Bigger Harvest Than Money
PROVO, Utah – Aug 12, 2019 – Forbes reports that nine out of ten startup companies end in failure. BYU Marriott’s Rollins Center for Entrepreneurship and Technology is working to change that statistic through its International Business Model Competition (IBMC).
The Rollins Center created the IBMC to help students around the world become better entrepreneurs. The knowledge students gain from the competition has helped build successful businesses globally, in places such as the United States, Cambodia, Japan, and Jamaica.
The IBMC’s business model is focused on the idea that there is a pain point, or challenge, that needs to be solved. This methodology requires entrepreneurs to get out from behind their computer screens and talk to people about ways to make their lives easier. Since embracing this business model in 2010, the Rollins Center has seen an increase in entrepreneurship success.
After the center adopted this method, The Princeton Review has consistently ranked BYU Marriott’s Rollins Center as one of the top five entrepreneurship centers for undergraduate degrees in the United States. “BYU Marriott wants to be a standard bearer to the world on how valuable entrepreneurship is,” says Rollins Center associate director Jeff Brown. “We want to be identified as using the best principles and methodologies to educate smarter entrepreneurs, and we are using the IBMC as the vehicle to get that message out to the world.”
The main focus of the IBMC is to educate. “We believe smarter entrepreneurs launch better companies,” says Brown. The IBMC is a two-day competition where students spend the entire first day listening to and learning from leaders in the entrepreneurial industry.
Students across the globe compete in the IBMC and learn from successful entrepreneurs. “The presentation instruction given by famous entrepreneurs before the start of the competition was extremely beneficial,” says Japan student Hideyuki Akashi.
Taylor Phoo from Cambodia agreed. “The speakers taught us the secret sauce of building a prosperous business,” she says.
The budding entrepreneurs who participate in the IBMC learn how to improve their business plans as they interact with successful leaders and gain ideas from fellow students. Akashi and his team members learned what they could do to continue to grow their company. “Our team did not get the results we wanted at the IBMC,” says Akashi. “We realized that we need to think about how to communicate the internationally common challenges our business can solve and highlight issues that are specific to that country. This discovery was a much bigger harvest for us than money.”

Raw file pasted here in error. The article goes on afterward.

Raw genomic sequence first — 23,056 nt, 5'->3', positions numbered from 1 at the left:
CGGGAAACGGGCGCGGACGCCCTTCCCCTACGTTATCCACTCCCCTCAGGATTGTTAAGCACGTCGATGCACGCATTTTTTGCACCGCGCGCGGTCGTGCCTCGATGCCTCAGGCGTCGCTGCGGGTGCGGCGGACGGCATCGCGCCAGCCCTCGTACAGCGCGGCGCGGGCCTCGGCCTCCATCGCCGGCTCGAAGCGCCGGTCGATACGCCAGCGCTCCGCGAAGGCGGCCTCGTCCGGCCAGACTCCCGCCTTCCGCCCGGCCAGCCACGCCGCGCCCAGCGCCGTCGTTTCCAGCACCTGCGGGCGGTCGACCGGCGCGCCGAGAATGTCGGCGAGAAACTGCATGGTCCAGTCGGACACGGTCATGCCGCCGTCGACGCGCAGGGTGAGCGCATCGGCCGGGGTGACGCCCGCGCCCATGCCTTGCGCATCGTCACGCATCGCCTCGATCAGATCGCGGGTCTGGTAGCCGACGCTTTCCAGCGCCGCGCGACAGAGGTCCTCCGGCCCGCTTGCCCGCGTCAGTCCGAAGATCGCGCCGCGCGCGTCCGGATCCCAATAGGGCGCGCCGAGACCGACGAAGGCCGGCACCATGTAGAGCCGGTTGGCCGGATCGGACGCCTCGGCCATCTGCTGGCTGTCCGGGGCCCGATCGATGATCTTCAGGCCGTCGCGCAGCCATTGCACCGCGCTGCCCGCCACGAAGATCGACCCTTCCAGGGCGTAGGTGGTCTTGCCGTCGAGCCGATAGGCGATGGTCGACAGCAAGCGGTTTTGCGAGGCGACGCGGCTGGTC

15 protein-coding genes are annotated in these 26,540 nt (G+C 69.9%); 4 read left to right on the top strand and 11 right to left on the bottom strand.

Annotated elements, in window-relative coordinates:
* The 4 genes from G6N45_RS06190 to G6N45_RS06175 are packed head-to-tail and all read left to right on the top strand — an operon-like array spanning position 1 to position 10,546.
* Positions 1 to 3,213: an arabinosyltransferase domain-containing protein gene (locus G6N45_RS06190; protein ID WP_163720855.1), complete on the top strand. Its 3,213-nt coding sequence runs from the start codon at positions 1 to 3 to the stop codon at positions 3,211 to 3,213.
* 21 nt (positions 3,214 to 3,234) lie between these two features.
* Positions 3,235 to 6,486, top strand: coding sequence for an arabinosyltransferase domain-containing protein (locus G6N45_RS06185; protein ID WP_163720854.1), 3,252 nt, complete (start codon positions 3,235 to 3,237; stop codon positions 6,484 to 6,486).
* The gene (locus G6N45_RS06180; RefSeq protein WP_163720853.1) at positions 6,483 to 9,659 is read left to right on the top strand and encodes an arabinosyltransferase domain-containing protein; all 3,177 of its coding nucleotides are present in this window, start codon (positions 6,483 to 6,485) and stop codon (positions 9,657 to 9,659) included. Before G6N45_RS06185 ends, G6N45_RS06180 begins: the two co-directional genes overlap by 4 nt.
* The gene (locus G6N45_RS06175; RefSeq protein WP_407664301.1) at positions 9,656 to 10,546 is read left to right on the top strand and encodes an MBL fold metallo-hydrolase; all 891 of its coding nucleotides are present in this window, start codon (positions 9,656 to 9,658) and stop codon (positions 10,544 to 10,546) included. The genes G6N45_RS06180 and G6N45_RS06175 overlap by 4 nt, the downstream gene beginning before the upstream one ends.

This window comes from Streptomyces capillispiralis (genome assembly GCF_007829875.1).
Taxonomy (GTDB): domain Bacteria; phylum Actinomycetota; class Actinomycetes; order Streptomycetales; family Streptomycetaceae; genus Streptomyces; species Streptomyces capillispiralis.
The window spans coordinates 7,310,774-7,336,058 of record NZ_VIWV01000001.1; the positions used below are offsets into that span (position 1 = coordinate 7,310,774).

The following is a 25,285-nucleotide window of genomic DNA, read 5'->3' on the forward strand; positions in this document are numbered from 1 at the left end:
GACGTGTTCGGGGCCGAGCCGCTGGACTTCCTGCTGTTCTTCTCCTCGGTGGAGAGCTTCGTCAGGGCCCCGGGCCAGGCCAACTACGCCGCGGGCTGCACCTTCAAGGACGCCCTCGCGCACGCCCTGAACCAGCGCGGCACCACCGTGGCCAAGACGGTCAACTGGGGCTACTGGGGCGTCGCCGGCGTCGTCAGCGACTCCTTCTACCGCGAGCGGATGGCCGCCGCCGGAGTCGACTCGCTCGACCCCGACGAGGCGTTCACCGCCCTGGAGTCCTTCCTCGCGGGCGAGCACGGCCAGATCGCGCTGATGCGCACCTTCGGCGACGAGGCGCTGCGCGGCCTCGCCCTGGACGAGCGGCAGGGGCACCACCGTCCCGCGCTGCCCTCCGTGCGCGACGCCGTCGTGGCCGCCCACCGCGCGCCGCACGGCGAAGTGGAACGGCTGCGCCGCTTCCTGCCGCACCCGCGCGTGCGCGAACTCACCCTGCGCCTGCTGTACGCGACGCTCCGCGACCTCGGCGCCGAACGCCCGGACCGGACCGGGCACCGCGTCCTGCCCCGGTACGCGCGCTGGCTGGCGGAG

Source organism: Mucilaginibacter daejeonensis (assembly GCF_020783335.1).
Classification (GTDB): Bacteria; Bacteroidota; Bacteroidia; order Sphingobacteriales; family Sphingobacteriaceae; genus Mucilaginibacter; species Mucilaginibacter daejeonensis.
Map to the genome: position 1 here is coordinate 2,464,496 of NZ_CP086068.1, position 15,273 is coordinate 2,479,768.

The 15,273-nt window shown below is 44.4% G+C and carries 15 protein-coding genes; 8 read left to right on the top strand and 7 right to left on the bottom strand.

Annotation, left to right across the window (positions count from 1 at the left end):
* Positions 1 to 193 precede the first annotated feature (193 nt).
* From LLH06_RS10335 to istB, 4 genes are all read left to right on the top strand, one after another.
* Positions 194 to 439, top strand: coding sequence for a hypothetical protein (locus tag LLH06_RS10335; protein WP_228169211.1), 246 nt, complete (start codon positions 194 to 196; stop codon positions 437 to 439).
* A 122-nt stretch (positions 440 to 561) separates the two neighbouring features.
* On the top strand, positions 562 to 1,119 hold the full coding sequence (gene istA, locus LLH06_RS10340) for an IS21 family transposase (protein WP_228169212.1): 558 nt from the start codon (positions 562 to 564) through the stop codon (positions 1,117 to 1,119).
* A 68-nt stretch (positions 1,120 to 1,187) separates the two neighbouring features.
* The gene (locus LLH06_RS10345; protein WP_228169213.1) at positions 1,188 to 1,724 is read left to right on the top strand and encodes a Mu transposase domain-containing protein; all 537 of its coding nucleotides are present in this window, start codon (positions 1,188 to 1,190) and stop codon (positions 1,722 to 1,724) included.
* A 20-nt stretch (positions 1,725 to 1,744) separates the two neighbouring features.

The teams that compete in the IBMC walk away with more than just prize money. Seiya Ashikari from Japan saw the benefit of competing in the IBMC. “The IBMC was my first experience presenting my business plan overseas,” he says. “I was able to confirm that my business has the potential to be global, and I felt the splendor of doing business around the world.”
The IBMC is helping build the local and national economy in the United States, as well as in the countries of the competing students. The Utah market has seen a flood of new entrepreneurs since the start of the IMBC. “It is not a coincidence that since using the new business model in 2010, I-15 is littered with billboards of companies started by BYU students,” says Brown. “Many of them are unicorn companies, which means they are valued at least a billion dollars.”
In Cambodia, the entrepreneurship eco-system has rapidly expanded over the last seven years since participating in the IBMC. “The IBMC has had an impact on students in the Mekong Region of Cambodia as an increasing number of students create businesses and social ventures,” says Stephen Paterson, dean at National University of Management International College in Phnom Penh, Cambodia. “More students are viewing entrepreneurship as a future career path.”
Japan and Jamaica have also seen an increase in entrepreneurship achievements. “The IBMC woke up a sleeping giant in Jamaica,” says Brown. “The students have been hungry for this type of business model. It has been incredible to see how good their teams are.” Students from Japan have created an incubation center that helps accelerate and grow successful entrepreneurial businesses.
Research has found that entrepreneurship is the key to helping an economy grow. “Studies show that when you increase the number of entrepreneurs in a country, the GDP grows perfectly with it,” Brown explains. “We believe entrepreneurship is a major piece that will solve some of the world’s biggest problems.”
Media Contact: Chad Little (801) 422-1512
Writer: Nikaela Smith